F: If you were to Twitter a poem in under 140 characters what would you say?

B: I think I’d wait to get a tweet I really liked and then rework it somehow. That’s my m.o.

F: What was it like growing up in Canada? Are there any Canadian stereotypes that you think are false?

B: Cold. It was what meteorologists refer to as ass-bitingly cold for about half the year. Eliot was wrong about April being the cruelest month. In Winnipeg, it’s February. As for stereotypes? Well, I suppose the idea is that Canadians are polite. I think it’s mostly true. They also have better donuts.

F: We understand that you are a fan of the Fighting Irish. How difficult is it to be a Notre Dame fan given its current struggles?

B: Awful! Terrible! I can hardly stand it! I mean, I was at Notre Dame during the Lou Holtz years, when Rocket Ishmael used to sail down the sidelines at the speed of sound and land a touchdown about every fifteen minutes. There have been good things to watch since then: Brady Quinn and Jeff Samardzija were a great combination. I think Charlie Weiss is a good, hard-working, honest man, and not a bad coach, but the guy can’t recruit and develop talent the way you need to in the NCAA. I suppose it was different with the Patriots. Anyway, as a Cubs fan I used to look forward to college football season as the time when I could finally see a team I support rack up some wins. Now, not so much.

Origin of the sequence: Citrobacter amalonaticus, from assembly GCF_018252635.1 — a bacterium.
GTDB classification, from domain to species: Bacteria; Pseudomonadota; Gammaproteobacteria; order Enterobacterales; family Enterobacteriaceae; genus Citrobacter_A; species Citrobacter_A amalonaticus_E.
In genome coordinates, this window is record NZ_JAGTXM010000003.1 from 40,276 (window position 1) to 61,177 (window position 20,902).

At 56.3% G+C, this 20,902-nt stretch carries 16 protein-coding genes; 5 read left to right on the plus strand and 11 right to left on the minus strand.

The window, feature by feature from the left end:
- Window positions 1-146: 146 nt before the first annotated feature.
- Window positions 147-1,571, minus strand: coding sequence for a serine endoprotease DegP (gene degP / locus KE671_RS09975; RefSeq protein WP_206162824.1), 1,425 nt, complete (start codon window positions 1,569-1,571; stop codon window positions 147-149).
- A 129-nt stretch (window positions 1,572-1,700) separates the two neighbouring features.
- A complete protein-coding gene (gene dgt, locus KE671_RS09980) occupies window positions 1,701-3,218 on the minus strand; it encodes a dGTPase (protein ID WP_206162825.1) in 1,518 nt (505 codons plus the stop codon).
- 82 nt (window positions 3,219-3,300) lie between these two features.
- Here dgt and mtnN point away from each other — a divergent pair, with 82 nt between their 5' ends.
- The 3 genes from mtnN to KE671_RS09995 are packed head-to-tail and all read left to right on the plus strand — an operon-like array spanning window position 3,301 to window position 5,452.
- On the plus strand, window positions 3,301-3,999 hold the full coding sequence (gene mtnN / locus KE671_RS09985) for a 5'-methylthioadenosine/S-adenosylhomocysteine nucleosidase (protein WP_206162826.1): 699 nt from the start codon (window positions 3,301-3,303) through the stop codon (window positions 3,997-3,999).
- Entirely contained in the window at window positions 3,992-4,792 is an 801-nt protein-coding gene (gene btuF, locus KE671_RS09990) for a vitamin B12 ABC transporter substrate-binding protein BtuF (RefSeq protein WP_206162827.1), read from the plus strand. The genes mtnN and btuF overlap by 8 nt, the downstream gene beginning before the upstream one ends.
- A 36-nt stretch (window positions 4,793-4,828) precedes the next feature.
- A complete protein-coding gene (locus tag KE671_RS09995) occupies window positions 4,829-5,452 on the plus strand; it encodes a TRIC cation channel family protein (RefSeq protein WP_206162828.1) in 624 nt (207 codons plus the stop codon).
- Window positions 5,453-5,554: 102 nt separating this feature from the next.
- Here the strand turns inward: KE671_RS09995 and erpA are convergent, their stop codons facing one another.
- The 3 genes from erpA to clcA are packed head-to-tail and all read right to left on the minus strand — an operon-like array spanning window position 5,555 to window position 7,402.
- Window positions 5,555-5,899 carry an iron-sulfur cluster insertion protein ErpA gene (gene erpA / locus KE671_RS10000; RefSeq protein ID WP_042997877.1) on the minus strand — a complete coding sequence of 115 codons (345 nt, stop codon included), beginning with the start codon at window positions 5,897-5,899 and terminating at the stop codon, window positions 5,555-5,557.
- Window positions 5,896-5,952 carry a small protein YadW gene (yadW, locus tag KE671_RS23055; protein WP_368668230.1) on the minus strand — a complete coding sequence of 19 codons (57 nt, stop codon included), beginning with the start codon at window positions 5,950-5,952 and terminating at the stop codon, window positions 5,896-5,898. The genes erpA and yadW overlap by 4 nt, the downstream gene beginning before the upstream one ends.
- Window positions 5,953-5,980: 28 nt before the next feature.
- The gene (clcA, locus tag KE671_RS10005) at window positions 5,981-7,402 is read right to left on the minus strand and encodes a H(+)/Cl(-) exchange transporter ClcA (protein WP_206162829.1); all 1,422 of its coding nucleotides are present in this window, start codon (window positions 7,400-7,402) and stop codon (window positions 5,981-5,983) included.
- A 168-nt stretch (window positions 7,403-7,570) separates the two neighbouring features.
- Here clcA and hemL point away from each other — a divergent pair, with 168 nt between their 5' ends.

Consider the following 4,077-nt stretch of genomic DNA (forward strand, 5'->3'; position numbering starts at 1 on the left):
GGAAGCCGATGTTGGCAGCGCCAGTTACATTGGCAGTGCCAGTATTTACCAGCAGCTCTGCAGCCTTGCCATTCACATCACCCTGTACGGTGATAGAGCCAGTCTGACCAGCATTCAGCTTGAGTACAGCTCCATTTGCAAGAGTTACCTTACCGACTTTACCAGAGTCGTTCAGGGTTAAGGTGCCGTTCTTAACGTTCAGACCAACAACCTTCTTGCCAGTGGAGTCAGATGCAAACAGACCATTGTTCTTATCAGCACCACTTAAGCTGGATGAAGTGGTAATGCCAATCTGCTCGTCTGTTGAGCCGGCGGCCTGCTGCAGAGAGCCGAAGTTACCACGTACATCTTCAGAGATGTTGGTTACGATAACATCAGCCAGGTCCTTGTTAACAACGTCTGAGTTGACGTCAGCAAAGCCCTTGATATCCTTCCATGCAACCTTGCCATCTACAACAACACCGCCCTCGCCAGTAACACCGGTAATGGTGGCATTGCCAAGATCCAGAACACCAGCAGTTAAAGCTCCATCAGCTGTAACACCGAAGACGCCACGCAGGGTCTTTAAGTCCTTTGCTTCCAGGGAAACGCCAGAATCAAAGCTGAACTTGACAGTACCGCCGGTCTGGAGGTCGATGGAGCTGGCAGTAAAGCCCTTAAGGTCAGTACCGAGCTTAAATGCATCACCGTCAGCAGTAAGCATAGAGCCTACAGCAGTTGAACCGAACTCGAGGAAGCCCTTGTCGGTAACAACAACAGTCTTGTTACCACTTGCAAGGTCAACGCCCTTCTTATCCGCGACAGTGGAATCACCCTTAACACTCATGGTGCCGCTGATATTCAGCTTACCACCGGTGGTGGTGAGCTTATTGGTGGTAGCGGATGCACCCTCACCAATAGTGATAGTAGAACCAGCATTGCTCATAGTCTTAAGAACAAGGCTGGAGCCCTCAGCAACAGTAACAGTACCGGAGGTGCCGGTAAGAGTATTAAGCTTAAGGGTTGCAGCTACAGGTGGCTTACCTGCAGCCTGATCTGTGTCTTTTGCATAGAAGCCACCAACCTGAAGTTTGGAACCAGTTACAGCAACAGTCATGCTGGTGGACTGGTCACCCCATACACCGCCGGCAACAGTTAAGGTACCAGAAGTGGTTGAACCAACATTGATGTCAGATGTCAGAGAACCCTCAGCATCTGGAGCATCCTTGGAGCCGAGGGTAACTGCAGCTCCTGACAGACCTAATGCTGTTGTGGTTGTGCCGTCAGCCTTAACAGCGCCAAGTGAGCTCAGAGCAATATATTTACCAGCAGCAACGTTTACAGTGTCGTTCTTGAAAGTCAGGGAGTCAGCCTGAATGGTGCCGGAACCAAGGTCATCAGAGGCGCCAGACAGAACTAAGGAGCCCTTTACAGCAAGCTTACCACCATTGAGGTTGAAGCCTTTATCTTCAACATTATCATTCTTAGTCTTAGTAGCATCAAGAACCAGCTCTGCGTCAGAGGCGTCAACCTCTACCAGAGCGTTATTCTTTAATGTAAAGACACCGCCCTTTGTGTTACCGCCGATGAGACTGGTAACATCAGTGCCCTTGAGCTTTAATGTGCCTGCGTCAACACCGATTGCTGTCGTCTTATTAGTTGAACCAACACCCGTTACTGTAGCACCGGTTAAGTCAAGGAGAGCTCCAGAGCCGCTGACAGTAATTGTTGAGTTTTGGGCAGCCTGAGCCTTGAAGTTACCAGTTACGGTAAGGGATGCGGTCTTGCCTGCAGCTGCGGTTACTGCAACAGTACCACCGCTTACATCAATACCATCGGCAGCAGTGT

Gulp! Expanding the beer horizon with Mark McDermott

By , June 8, 2009 5:39 pm

Activating beer vision with Mark

Activating beer vision with Mark

Interested in getting past the traditional Coors, Bud, and Stella bottles? Today’s feature presents Chicago’s very own beer connoisseur. Fortunate enough to catch Mark McDermott in between a few of his favorite barley wines and Russian Imperial Stouts, we chat with him to discover the world of craft beers and local breweries. Aside from being a beer geek, writing about his favorite drink, and rating beers (he’s rated over 1700), Mark is a proud parent and former Trekkie / comic book geek!

Mark’s thoughts about beers and comic books…

F: Lets talk about you for a minute.  You are a beer connoisseur, collector, and a guy who keeps beer coasters.  What do you do that doesn’t revolve around beer?

M: In real life, I’m a husband and father of an adorable 8-year old boy and an equally adorable 16-month old girl, yet I just celebrated my 50th birthday. My day job has me setting covers and other parts of catalogs and doctor directories for Chicago’s largest printing firm. Before I was a beer geek, I was a Trekkie and comic book geek: in the past year I’ve had essays published in scholarly books on Star Wars and on Captain America.

F: How did you get started in drinking beer?  Do you remember your first drink of beer?  What was it like?

M: When I was a pimply adolescent, my Dad would allow me sips of whatever was in the fridge, meaning Grain Belt of Hamms. It was an interesting drink that made me feel like I was part of the adult world, but also light, fizzy barley water with a little bitterness you don’t find in other kid drinks. When I finally turned legal (18 in Iowa in those days) it was not a big deal; I didn’t need to go and get plowed. That summer, on a visit to the “real” Adventureland, an amusement park near Des Moines, I discovered my first different “kind” of beer: Schlitz Dark.

I finally hit upon craft beer when I moved to Chicago in 1987 and shortly discovered the new Goose Island brewpub, when it was still part of a repurposed warehouse on an iffy block of Clybourn. On one visit, they debuted Bourbon County Stout, which made me say “Oh… My… God!” Beer can be like this!